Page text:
By Melissa Klaric
Herald Staff Writer
Sharon City School Board on Monday unanimously approved a preliminary budget for the 2013-14 school year includes a $2 million deficit.
That means the board will have to either cut that much, raise taxes or agree to some combination of the two before a final budget is due June 30.
At a packed school board meeting Monday, John Sarandrea, superintendent, proposed ways to balance the budget without raising taxes or having staff incur their third year of wage freezes.
The district can only raise taxes 3.35 mills, which would increase revenues by about $295,000. A wage freeze for Sharon school district employees would save the district nearly $500,000.
“We cannot continue to wage freeze, raise taxes, spend down our savings, or borrow more money,” Sarandrea said.
He said these requests are wearing the patience of everyone involved.
Even though Sharon schools will be receiving an approximately $172,700 increase in basic education funding from the state, nearly all the money will be used to enhance school safety and security.
Sarandrea said this is the third year in a row that state funding has been cut by $2 million and blamed the cut on Gov. Tom Corbett.
“If we’re cut $2 million for four more years, there will be no more Sharon schools,” Sarandrea said.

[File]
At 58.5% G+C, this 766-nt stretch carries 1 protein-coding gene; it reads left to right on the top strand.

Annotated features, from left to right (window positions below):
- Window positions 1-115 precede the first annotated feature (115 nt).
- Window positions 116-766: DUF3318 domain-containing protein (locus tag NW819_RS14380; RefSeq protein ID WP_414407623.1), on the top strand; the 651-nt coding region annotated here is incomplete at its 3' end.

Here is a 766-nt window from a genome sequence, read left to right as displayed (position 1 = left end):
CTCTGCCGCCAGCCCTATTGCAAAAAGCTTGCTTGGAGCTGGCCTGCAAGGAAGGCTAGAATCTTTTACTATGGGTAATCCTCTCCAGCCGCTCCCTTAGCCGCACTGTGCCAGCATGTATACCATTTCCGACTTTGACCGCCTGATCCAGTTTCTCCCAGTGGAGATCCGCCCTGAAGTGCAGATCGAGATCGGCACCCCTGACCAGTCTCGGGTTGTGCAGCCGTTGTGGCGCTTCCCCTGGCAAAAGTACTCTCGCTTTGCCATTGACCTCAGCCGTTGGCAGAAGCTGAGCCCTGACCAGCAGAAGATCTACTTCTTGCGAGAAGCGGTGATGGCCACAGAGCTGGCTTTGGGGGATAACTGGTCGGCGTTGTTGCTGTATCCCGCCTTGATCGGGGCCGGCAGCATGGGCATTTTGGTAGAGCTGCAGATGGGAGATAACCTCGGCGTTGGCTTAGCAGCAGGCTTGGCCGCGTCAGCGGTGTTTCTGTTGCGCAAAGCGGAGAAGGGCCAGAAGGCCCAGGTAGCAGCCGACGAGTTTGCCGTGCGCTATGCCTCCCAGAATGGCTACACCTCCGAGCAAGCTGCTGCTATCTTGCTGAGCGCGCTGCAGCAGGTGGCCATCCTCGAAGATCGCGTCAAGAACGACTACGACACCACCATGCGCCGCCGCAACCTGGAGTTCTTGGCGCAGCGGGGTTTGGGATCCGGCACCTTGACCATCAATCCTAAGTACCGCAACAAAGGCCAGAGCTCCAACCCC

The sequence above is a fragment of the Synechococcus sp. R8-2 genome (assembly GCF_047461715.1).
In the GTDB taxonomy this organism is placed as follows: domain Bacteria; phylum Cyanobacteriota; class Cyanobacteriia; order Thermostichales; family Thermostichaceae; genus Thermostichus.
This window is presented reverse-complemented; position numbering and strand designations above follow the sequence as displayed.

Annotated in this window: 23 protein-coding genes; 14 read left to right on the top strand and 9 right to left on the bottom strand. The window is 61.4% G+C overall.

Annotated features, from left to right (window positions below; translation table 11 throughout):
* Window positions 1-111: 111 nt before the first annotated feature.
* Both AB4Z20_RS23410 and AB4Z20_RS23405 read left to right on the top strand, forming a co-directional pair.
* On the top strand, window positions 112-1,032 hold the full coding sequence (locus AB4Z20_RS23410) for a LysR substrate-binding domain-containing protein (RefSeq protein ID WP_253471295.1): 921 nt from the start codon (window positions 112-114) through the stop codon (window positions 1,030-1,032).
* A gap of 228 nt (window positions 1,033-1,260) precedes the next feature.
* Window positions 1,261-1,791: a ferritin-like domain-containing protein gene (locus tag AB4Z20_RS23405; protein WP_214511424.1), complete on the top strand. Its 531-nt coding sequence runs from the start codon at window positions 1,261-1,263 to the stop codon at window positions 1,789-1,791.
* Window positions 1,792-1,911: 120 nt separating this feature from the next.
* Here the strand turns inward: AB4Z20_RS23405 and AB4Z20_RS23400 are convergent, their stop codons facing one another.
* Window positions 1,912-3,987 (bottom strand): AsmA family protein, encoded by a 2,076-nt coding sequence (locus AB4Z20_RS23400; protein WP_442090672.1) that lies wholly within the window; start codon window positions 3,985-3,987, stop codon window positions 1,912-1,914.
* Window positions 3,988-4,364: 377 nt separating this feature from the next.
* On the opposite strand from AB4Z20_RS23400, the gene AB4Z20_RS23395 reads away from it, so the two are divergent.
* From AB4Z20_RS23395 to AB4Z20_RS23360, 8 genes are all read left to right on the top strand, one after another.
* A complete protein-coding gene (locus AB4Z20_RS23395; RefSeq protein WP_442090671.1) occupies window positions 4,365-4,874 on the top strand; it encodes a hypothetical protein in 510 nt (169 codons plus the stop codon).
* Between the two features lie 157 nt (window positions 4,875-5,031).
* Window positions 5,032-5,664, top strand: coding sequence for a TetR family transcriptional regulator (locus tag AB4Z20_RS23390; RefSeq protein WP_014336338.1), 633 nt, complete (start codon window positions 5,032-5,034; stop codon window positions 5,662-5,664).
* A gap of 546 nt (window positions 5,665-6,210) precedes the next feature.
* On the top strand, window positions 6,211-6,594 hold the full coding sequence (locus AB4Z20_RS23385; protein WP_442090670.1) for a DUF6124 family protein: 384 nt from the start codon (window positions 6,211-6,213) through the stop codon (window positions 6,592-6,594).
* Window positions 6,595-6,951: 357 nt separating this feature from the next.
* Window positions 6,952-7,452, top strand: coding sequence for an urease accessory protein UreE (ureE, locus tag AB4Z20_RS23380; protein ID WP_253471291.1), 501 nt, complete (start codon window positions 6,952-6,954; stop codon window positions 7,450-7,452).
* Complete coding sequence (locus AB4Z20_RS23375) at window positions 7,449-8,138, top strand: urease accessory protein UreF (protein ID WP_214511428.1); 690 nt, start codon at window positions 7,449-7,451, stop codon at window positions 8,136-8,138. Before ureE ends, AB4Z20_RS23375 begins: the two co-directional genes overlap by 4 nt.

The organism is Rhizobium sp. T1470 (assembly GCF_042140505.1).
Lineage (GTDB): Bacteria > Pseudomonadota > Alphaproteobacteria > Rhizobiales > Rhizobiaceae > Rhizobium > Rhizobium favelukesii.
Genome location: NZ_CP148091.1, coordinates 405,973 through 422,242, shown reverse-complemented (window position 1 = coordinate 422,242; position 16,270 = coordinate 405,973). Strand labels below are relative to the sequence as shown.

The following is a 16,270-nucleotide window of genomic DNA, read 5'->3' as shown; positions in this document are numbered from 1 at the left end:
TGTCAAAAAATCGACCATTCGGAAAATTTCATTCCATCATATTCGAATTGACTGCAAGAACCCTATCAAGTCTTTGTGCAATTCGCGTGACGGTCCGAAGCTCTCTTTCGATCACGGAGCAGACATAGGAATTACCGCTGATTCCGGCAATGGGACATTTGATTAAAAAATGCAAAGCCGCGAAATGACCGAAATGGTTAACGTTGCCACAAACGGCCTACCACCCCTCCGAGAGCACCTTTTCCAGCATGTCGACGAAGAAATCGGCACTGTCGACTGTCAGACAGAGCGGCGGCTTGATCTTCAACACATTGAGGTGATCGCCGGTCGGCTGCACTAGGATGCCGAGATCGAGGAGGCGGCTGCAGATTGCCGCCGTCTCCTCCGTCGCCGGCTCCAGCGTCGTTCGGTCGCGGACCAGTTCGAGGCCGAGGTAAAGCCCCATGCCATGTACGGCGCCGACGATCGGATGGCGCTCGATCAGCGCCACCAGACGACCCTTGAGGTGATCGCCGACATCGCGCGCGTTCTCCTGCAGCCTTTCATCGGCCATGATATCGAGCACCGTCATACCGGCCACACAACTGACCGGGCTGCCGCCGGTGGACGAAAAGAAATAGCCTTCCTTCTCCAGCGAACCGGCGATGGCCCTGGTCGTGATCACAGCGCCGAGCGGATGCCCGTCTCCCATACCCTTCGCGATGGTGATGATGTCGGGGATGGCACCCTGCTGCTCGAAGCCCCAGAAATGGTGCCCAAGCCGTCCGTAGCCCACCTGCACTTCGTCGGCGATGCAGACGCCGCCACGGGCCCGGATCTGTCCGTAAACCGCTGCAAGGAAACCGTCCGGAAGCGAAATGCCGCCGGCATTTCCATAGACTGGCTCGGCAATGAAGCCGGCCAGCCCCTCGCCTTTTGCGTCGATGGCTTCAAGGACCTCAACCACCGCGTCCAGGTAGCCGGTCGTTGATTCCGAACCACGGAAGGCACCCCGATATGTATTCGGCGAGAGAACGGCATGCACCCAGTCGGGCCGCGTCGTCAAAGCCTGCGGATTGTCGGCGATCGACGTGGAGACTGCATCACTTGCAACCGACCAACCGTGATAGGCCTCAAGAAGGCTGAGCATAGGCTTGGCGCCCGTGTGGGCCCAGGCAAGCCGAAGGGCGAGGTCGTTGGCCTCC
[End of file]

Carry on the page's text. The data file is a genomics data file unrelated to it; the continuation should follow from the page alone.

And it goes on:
Instead of a wage freeze, Sarandrea recommended cutting high school positions – an English teacher, a social studies teacher, a family consumer sciences teacher, an art teacher, a part-time science teacher, and a secretary.
Sarandrea said this will save the school $450,000.
Sarandrea made it known that if they are forced to make cuts next year “academic and extracurricular activities will go.”
The first programs “on the chopping block,” according to Sarandrea, will be orchestra and kindergarten. He also said advanced placement classes will most likely rotate annually.
Sarandrea said the Case Avenue building project is not the cause of the $2 million deficit.
Money for the new school comes from the Capital Projects Fund and the school district cannot use the money to balance the General Operating Fund that’s showing a deficit.
“We are just trying to survive for better times so we can put things back into place,” Sarandrea said.
Last year, the district was also facing a $2 million shortfall and solved it by implementing a district-wide staff wage freeze, raised taxes and made major cuts to line items for supplies.
The board meets next on June 17.